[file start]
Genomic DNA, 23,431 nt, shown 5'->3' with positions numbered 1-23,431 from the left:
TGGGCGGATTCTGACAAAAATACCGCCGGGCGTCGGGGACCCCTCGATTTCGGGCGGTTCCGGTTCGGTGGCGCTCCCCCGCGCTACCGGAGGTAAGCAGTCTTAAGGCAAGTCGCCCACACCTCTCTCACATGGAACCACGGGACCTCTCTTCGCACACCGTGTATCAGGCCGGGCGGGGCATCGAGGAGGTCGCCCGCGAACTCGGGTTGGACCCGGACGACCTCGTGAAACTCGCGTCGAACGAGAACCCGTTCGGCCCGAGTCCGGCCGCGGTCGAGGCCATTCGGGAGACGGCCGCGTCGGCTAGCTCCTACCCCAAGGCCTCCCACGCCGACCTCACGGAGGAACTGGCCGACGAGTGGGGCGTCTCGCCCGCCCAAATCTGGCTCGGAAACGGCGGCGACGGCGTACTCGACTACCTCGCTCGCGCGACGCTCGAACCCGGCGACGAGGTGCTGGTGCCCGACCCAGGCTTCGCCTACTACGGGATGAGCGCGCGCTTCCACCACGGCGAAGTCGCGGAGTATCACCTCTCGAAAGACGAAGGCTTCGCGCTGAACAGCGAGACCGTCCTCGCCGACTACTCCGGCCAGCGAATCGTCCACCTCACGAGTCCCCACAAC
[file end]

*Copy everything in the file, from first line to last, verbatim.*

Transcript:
Genomic DNA, 23,431 nt, shown 5'->3' with positions numbered 1-23,431 from the left:
TGGGCGGATTCTGACAAAAATACCGCCGGGCGTCGGGGACCCCTCGATTTCGGGCGGTTCCGGTTCGGTGGCGCTCCCCCGCGCTACCGGAGGTAAGCAGTCTTAAGGCAAGTCGCCCACACCTCTCTCACATGGAACCACGGGACCTCTCTTCGCACACCGTGTATCAGGCCGGGCGGGGCATCGAGGAGGTCGCCCGCGAACTCGGGTTGGACCCGGACGACCTCGTGAAACTCGCGTCGAACGAGAACCCGTTCGGCCCGAGTCCGGCCGCGGTCGAGGCCATTCGGGAGACGGCCGCGTCGGCTAGCTCCTACCCCAAGGCCTCCCACGCCGACCTCACGGAGGAACTGGCCGACGAGTGGGGCGTCTCGCCCGCCCAAATCTGGCTCGGAAACGGCGGCGACGGCGTACTCGACTACCTCGCTCGCGCGACGCTCGAACCCGGCGACGAGGTGCTGGTGCCCGACCCAGGCTTCGCCTACTACGGGATGAGCGCGCGCTTCCACCACGGCGAAGTCGCGGAGTATCACCTCTCGAAAGACGAAGGCTTCGCGCTGAACAGCGAGACCGTCCTCGCCGACTACTCCGGCCAGCGAATCGTCCACCTCACGAGTCCCCACAAC